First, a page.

Imelda Esquer stood behind a table representing the YWCA on Thursday at Pima Community College.

She was just one of the survivors of violence speaking out against sexual abuse at the Take Back the Night Tucson event.

For Esquer, the event had a huge impact on her because it was a space where survivors could come together and heal.

We internalize the guilt, because of society, because we are afraid to open up, because we are afraid to speak, Esquer said.

As the program manager for the YWCAs Promotoras Against Violence group, she helps women who have survived abuse connect with resources that will help them heal from the trauma.

The more we are expressing what we feel, the more awareness that we raise, the more information that we provide, she said.

At the event, pants painted by survivors with messages like Hands off hung on a bench while shirts with messages like Stop the abuse hung on a clothes line.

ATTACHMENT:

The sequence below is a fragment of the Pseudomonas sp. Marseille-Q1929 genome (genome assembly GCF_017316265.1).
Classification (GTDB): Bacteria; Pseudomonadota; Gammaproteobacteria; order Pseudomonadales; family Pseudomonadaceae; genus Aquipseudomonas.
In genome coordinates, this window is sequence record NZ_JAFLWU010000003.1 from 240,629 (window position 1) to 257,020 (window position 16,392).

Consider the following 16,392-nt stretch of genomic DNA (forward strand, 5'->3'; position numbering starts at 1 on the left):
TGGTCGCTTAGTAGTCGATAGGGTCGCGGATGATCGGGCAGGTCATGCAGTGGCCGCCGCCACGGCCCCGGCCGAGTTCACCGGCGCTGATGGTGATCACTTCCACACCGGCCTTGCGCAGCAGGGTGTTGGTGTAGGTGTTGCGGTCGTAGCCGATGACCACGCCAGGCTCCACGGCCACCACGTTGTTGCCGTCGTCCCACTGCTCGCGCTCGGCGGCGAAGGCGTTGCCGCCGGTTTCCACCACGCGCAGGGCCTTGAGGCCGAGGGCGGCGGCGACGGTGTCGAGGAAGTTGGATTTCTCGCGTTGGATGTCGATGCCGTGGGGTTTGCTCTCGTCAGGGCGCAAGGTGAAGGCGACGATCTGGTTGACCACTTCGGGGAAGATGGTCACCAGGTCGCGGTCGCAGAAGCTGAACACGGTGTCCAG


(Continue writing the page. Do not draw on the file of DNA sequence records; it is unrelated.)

I can feel the pain but I also I can feel the power and the courage and to be brave, Esquer said about the shirts.

Bravery is what Rebekah Browns blog, website, and podcast are all about. She writes and talks about her experience surviving abuse as a way to heal in hopes of helping others.

I meet survivors everywhere and theres a fellowship of that that really helps with healing, she said.

Satbirkar Shalsa has been advocating for survivors for years and said shes been marching in Take Back the Night events since the 1970s.

Theres been a lot of progress. Were able to talk about it more. Look at all the resources that are available, she said.

The event connected the community with therapy opportunities and opportunities to connect with groups of people that have survived abuse.

However, perhaps the biggest for of therapy for the survivors was each other.

Being here is about being brave, Esquer said.